This is the Edge Annual Question put to various experts. “As an activity, as a state of mind, science is fundamentally optimistic. Science figures out how things work and thus can make them work better. Much of the news is either good news or news that can be made good, thanks to ever deepening knowledge and ever more efficient and powerful tools and techniques. Science, on its frontiers, poses more and ever better questions, ever better put.”
Wap Review writes: “2006 is the year that the mobile web and mobile data entered mainstream consciousness. The year saw a flurry of mobile site launches by major media and internet companies like Time, Newsweek, Weblogs, Inc , Gawker Media and virtually every daily newspaper in the country. Most major online news, sports, travel and finance sites now have a mobile web presence, many of which were launched or redesigned this year. Google, Yahoo, Microsoft and AOL did total redesigns of their mobile portals with Google and Microsoft in particular rolling out loads of new and well done features.”
John Battelle writes:
1. Thanks to Google’s dominance in search and media and a complacent DOJ, Microsoft will buy a better position in online media. Acknowledging that it can’t build it, Microsoft will shop its way into a dominant position.
9. Speaking of the content business, it will face a major test as two forces converge to undermine the pageview model: Ajax, on the one hand, and ad blockers on the other. Both will be addressed with alarm and alacrity by industry efforts. By the end of the year, new metrics will emerge to help publishers and marketers understand audience engagement.
13. Mobile will finally be plugged into the web in a way that makes sense for the average user and a major mobile innovation – the kind that makes us all say – Jeez that was obvious – will occur. At the core of this innovation will be the concept of search.
Fred Wilson writes: “If you want to allow users to truly control a page, if you want them to treat the page like it is their own page, you must let them put code onto their page. If you don’t, eventually sophisticated leading edge users are going to move on.”
From iLeher (Madhur). Among them:
1. Broadband growth in India will continue to disappoint by not showing an exponential growth.
7. Mobile payment and mobile ticketing will hit mainstream.
8. We will find Indians spending more time playing games (mobile, PC and console).
Energy has never been too far away from any of our minds. Vinod Khosla discussed the advantages of using biofuels in general and ethanol in particular:
To me, it seemed ethanol and other biohols could eventually replace all our gasoline needs and they would not need subsidies to outcompete fossil fuels. Just because ethanol gets subsidies doesnt mean it needs them. Biohols were the only kind of alternative energy that I believed met two essential criteria: They would scale to solve a material problem, and they could economically compete with fossil fuels without subsidies.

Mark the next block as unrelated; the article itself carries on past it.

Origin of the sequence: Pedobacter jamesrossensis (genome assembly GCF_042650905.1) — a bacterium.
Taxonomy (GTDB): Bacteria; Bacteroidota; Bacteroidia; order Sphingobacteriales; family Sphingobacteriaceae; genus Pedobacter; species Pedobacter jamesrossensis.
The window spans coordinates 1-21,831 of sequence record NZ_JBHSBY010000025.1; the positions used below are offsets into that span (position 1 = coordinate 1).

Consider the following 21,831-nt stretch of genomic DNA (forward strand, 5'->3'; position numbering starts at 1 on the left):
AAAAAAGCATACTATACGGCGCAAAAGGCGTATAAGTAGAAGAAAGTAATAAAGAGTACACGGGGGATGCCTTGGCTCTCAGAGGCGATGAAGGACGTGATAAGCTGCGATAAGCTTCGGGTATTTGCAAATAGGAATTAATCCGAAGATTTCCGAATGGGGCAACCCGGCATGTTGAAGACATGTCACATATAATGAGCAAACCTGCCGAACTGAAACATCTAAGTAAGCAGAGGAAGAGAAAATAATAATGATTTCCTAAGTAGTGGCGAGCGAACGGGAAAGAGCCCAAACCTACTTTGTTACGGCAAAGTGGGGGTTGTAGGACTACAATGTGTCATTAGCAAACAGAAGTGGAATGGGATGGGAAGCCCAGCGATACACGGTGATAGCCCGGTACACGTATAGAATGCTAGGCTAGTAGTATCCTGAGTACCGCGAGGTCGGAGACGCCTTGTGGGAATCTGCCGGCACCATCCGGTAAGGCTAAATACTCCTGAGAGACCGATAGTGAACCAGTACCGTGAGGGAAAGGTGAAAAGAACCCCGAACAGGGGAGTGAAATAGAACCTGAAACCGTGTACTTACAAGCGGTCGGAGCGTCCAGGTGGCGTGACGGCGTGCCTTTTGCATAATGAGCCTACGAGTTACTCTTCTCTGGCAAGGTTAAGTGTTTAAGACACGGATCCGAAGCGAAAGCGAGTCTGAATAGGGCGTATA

When it comes to technology, the best way to change the world is not by revolution but by evolutionary steps. Change must follow from step to step, from innovation to innovation, as technology matures, each step justifying its economic viability and attracting investment. So while ethanol may not be ideal, Im convinced its the best first step on the biohol trajectory. Ethanol offers one thing no other oil substitute can: a clear path from where we are to where we hope to be.
There are other scenarios we can imagine say, wind-driven hydrogen generators powering our cars but they are just that: blue-sky flights of imagination from academics and dreamers with no notion of reality. Then there are those tunnel-vision skeptics who refuse to believe that there is a trajectory to energy independence. I invite those folks to sit on the sidelines and watch the show or to go work on a better solution. Twenty-five years ago such doubters were dismissive of personal computing, the Internet, and biotechnology.
Ethanol is the first step on the biohol trajectory for three reasons. The first is economic: Ethanol can be produced and sold cheaper than gasoline. Most ethanol facilities can produce their fuel for about $1 a gallon almost half the production cost of gasoline. And innovative producers like E3 Biofuels claim to make it for 75 cents a gallon. Its true that American ethanol today benefits from agricultural subsidies for corn farmers. I would like to eliminate ethanol subsidies gradually in conjunction with the removal of tariffs on imported ethanol. For kicks, we might consider removing the substantial direct subsidies to oil, too. Free markets demand level playing fields.
Tomorrow: Education in India